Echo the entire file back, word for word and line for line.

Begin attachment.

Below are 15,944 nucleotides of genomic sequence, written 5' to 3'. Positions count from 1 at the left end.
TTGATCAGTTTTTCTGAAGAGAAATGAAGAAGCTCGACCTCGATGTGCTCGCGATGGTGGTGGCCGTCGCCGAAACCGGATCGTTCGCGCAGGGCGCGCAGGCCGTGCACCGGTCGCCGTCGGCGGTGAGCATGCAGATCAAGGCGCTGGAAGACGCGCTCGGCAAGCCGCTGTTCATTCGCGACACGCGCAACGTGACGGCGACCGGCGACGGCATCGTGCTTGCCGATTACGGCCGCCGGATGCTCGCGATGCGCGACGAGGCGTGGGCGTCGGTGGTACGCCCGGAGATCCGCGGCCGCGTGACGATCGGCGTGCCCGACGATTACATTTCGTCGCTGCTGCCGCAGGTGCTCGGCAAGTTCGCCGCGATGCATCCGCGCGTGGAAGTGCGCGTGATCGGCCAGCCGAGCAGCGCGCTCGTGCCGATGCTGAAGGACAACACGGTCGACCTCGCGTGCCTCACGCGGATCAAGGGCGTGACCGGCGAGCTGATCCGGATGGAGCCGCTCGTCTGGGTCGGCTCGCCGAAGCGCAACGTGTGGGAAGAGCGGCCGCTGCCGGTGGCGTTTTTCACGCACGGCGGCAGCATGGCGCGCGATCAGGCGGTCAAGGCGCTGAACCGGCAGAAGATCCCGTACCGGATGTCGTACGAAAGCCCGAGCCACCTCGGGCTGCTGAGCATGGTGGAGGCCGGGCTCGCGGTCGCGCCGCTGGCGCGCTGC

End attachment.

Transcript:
Below are 15,944 nucleotides of genomic sequence, written 5' to 3'. Positions count from 1 at the left end.
TTGATCAGTTTTTCTGAAGAGAAATGAAGAAGCTCGACCTCGATGTGCTCGCGATGGTGGTGGCCGTCGCCGAAACCGGATCGTTCGCGCAGGGCGCGCAGGCCGTGCACCGGTCGCCGTCGGCGGTGAGCATGCAGATCAAGGCGCTGGAAGACGCGCTCGGCAAGCCGCTGTTCATTCGCGACACGCGCAACGTGACGGCGACCGGCGACGGCATCGTGCTTGCCGATTACGGCCGCCGGATGCTCGCGATGCGCGACGAGGCGTGGGCGTCGGTGGTACGCCCGGAGATCCGCGGCCGCGTGACGATCGGCGTGCCCGACGATTACATTTCGTCGCTGCTGCCGCAGGTGCTCGGCAAGTTCGCCGCGATGCATCCGCGCGTGGAAGTGCGCGTGATCGGCCAGCCGAGCAGCGCGCTCGTGCCGATGCTGAAGGACAACACGGTCGACCTCGCGTGCCTCACGCGGATCAAGGGCGTGACCGGCGAGCTGATCCGGATGGAGCCGCTCGTCTGGGTCGGCTCGCCGAAGCGCAACGTGTGGGAAGAGCGGCCGCTGCCGGTGGCGTTTTTCACGCACGGCGGCAGCATGGCGCGCGATCAGGCGGTCAAGGCGCTGAACCGGCAGAAGATCCCGTACCGGATGTCGTACGAAAGCCCGAGCCACCTCGGGCTGCTGAGCATGGTGGAGGCCGGGCTCGCGGTCGCGCCGCTGGCGCGCTGC